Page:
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A number of fire departments have purchased thermal imagers (TIs) for their hazmat companies or through hazmat-related budgets (read “WMD and Homeland Security grants”). Whether the TI is assigned to the hazmat company or to a front-line company responding to a possible hazmat incident, it can be an excellent tool for managing these responses. This month’s training tips will concentrate on the applications and limitations of thermal imaging in hazmat. Again, the overall goal is for you to use your thermal imager more, to gain skill and comfort with the tool.
Photo courtesy of Bullard
Photo 1 shows how a phase change in certain materials can make a product line more obvious. In this image, the propane truck in the center shows a clear product level. The white signature on the tires and engine compartment indicate that the truck has been driven recently, implying the driver recently on-loaded or off-loaded propane. The truck to the right does not have an obvious product line, nor has it been driven recently. It has not on-loaded or off-loaded propane, and the absence of a phase change has created temperature equalization.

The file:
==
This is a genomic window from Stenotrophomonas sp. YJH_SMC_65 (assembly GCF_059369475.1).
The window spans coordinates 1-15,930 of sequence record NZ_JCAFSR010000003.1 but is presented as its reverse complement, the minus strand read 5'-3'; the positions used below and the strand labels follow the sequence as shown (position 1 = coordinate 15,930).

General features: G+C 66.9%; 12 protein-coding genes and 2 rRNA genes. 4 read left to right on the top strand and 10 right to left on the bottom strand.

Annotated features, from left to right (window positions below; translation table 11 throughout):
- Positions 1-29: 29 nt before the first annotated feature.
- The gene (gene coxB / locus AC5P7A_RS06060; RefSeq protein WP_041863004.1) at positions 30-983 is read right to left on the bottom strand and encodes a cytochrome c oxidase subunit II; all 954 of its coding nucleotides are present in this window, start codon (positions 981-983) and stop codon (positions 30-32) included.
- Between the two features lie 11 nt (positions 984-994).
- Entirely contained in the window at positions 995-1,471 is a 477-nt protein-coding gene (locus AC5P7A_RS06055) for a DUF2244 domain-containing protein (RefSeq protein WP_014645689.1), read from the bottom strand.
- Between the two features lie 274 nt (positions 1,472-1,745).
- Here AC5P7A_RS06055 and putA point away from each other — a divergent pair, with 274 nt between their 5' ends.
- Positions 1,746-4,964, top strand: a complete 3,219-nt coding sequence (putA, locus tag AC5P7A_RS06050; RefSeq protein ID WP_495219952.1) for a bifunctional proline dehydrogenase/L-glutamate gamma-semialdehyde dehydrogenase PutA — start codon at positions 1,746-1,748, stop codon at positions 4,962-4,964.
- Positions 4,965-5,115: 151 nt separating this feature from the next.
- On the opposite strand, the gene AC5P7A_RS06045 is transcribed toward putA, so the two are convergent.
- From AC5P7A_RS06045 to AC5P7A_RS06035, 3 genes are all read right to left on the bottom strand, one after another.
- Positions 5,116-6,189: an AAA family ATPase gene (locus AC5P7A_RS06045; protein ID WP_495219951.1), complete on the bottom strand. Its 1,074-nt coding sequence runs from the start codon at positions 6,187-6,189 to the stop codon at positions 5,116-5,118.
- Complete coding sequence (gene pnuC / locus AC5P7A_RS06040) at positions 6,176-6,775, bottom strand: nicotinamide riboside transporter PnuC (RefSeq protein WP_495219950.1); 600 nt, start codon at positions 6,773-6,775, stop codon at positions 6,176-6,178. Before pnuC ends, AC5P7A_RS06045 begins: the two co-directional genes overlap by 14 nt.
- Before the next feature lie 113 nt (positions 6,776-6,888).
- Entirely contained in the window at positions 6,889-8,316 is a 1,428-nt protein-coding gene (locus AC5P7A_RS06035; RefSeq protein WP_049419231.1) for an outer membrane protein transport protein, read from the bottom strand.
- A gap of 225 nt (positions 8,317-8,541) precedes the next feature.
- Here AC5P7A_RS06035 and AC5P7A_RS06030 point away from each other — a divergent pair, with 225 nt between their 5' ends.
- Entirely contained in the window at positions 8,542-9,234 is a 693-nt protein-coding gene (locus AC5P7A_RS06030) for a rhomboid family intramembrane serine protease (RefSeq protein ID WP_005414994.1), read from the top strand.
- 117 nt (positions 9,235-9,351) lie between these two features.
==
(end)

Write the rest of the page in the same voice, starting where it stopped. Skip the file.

Throughout this series, we have regularly reinforced how a thermal imager functions. Understanding these basics is even more important for firefighters using the TI in hazmat scenes. This tool is not an x-ray device; it does not see through containers. It can, however, see temperature differences on the surface of a container. The essentials at a hazmat scene are: